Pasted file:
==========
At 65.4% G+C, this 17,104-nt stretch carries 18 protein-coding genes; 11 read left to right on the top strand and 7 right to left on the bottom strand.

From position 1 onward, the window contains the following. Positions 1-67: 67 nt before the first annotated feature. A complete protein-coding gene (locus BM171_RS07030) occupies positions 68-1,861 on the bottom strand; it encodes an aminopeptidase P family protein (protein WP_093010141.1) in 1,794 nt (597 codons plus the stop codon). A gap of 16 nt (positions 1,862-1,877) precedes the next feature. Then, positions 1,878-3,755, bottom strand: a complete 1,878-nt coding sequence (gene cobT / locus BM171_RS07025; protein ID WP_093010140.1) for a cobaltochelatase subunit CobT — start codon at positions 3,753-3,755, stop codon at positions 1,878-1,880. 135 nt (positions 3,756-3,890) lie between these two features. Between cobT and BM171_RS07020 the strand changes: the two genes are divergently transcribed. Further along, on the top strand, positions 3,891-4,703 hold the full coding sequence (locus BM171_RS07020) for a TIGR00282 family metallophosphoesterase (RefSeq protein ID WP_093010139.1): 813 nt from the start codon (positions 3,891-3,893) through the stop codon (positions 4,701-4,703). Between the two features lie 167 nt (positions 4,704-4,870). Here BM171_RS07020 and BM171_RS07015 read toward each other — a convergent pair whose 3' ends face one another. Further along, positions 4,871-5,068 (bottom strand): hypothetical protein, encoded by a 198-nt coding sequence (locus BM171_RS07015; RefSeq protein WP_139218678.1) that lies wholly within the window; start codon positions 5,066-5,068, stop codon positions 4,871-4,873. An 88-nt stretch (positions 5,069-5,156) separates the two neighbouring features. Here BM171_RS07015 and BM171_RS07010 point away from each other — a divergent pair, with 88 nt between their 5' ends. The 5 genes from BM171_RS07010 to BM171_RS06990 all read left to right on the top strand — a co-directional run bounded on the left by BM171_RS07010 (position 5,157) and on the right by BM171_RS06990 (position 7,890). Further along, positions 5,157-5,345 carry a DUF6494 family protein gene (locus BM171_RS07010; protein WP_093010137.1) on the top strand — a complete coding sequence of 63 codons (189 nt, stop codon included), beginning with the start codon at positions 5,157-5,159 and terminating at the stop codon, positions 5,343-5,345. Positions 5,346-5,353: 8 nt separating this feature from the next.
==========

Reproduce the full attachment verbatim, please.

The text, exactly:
At 65.4% G+C, this 17,104-nt stretch carries 18 protein-coding genes; 11 read left to right on the top strand and 7 right to left on the bottom strand.

From position 1 onward, the window contains the following. Positions 1-67: 67 nt before the first annotated feature. A complete protein-coding gene (locus BM171_RS07030) occupies positions 68-1,861 on the bottom strand; it encodes an aminopeptidase P family protein (protein WP_093010141.1) in 1,794 nt (597 codons plus the stop codon). A gap of 16 nt (positions 1,862-1,877) precedes the next feature. Then, positions 1,878-3,755, bottom strand: a complete 1,878-nt coding sequence (gene cobT / locus BM171_RS07025; protein ID WP_093010140.1) for a cobaltochelatase subunit CobT — start codon at positions 3,753-3,755, stop codon at positions 1,878-1,880. 135 nt (positions 3,756-3,890) lie between these two features. Between cobT and BM171_RS07020 the strand changes: the two genes are divergently transcribed. Further along, on the top strand, positions 3,891-4,703 hold the full coding sequence (locus BM171_RS07020) for a TIGR00282 family metallophosphoesterase (RefSeq protein ID WP_093010139.1): 813 nt from the start codon (positions 3,891-3,893) through the stop codon (positions 4,701-4,703). Between the two features lie 167 nt (positions 4,704-4,870). Here BM171_RS07020 and BM171_RS07015 read toward each other — a convergent pair whose 3' ends face one another. Further along, positions 4,871-5,068 (bottom strand): hypothetical protein, encoded by a 198-nt coding sequence (locus BM171_RS07015; RefSeq protein WP_139218678.1) that lies wholly within the window; start codon positions 5,066-5,068, stop codon positions 4,871-4,873. An 88-nt stretch (positions 5,069-5,156) separates the two neighbouring features. Here BM171_RS07015 and BM171_RS07010 point away from each other — a divergent pair, with 88 nt between their 5' ends. The 5 genes from BM171_RS07010 to BM171_RS06990 all read left to right on the top strand — a co-directional run bounded on the left by BM171_RS07010 (position 5,157) and on the right by BM171_RS06990 (position 7,890). Further along, positions 5,157-5,345 carry a DUF6494 family protein gene (locus BM171_RS07010; protein WP_093010137.1) on the top strand — a complete coding sequence of 63 codons (189 nt, stop codon included), beginning with the start codon at positions 5,157-5,159 and terminating at the stop codon, positions 5,343-5,345. Positions 5,346-5,353: 8 nt separating this feature from the next.